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Monday, March 11, 2013

Three Great Sins of the Medical Profession

We’re guilty of them all, but there are extenuating circumstances.

1.  Doctors give treatments that relieve symptoms but don’t cure the underlying problem.
     Sometimes this is the best we can do.  The cure for severe menstrual cramps is menopause, hysterectomy, or pregnancy.  Drugs only relieve the pain, but patients appreciate it.  No doctor cures migraine, asthma, emphysema, osteoporosis, or the flu, but we relieve a great deal of misery.

2.  Doctors order too many tests and prescribe too many drugs.
     Correct, but partly we’re responding to great pressure. Most patients with a painful injury assume they need an X-ray, but they don’t.  Those with a high fever, sore throat, swollen glands, cough, or clogged sinuses assume they need an antibiotic, but they usually don’t.  Doctors hate to disappoint patients, so they lean over backwards to “do” something like order a test or prescribe.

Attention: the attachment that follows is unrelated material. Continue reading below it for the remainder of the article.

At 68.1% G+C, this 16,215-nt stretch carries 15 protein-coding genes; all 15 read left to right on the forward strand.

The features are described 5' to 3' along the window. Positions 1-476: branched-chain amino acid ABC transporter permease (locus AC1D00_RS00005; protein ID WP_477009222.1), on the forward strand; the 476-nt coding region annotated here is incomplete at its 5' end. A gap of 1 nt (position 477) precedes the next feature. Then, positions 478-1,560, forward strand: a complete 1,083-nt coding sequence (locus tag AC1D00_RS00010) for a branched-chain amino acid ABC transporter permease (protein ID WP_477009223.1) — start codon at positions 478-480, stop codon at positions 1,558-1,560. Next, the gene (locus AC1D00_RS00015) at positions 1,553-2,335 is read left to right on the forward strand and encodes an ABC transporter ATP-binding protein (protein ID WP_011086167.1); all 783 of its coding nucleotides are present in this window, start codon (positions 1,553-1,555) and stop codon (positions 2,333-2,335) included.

3.  Doctors order too few tests and prescribe too few drugs.
     We can’t win.  Some HMOs and insurance plans restrict tests and drugs doctors can order.  This infuriates doctors as well as patients, but the sad fact is that experts set up these guidelines to discourage needless tests and wrong or unnecessarily expensive drugs. Mostly, guidelines fail. Even the guilty doctors agree that we vastly overtest and overprescribe.

I can think of three more sins. Next time.

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